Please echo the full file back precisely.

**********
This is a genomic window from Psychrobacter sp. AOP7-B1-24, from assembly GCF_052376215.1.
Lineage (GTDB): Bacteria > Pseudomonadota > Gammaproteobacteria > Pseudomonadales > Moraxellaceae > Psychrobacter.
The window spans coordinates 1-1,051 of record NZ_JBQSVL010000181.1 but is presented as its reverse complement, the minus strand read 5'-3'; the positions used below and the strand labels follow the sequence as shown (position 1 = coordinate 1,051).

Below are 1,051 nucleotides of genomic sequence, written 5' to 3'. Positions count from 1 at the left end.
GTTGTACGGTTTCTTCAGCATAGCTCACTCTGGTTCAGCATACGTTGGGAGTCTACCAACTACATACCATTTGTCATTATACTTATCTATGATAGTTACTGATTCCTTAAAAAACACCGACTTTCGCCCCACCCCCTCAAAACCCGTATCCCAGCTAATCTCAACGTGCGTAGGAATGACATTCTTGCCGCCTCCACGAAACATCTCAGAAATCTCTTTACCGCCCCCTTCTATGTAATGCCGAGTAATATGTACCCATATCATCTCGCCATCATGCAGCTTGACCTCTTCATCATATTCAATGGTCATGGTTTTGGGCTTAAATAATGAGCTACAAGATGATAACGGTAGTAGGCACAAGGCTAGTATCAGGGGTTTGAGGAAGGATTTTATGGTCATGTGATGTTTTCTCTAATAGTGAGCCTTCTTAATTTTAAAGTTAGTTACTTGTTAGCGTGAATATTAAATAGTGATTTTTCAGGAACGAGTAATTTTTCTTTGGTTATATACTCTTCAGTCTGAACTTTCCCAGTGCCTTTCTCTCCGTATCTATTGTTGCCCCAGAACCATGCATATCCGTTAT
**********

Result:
This is a genomic window from Psychrobacter sp. AOP7-B1-24, from assembly GCF_052376215.1.
Lineage (GTDB): Bacteria > Pseudomonadota > Gammaproteobacteria > Pseudomonadales > Moraxellaceae > Psychrobacter.
The window spans coordinates 1-1,051 of record NZ_JBQSVL010000181.1 but is presented as its reverse complement, the minus strand read 5'-3'; the positions used below and the strand labels follow the sequence as shown (position 1 = coordinate 1,051).

Below are 1,051 nucleotides of genomic sequence, written 5' to 3'. Positions count from 1 at the left end.
GTTGTACGGTTTCTTCAGCATAGCTCACTCTGGTTCAGCATACGTTGGGAGTCTACCAACTACATACCATTTGTCATTATACTTATCTATGATAGTTACTGATTCCTTAAAAAACACCGACTTTCGCCCCACCCCCTCAAAACCCGTATCCCAGCTAATCTCAACGTGCGTAGGAATGACATTCTTGCCGCCTCCACGAAACATCTCAGAAATCTCTTTACCGCCCCCTTCTATGTAATGCCGAGTAATATGTACCCATATCATCTCGCCATCATGCAGCTTGACCTCTTCATCATATTCAATGGTCATGGTTTTGGGCTTAAATAATGAGCTACAAGATGATAACGGTAGTAGGCACAAGGCTAGTATCAGGGGTTTGAGGAAGGATTTTATGGTCATGTGATGTTTTCTCTAATAGTGAGCCTTCTTAATTTTAAAGTTAGTTACTTGTTAGCGTGAATATTAAATAGTGATTTTTCAGGAACGAGTAATTTTTCTTTGGTTATATACTCTTCAGTCTGAACTTTCCCAGTGCCTTTCTCTCCGTATCTATTGTTGCCCCAGAACCATGCATATCCGTTAT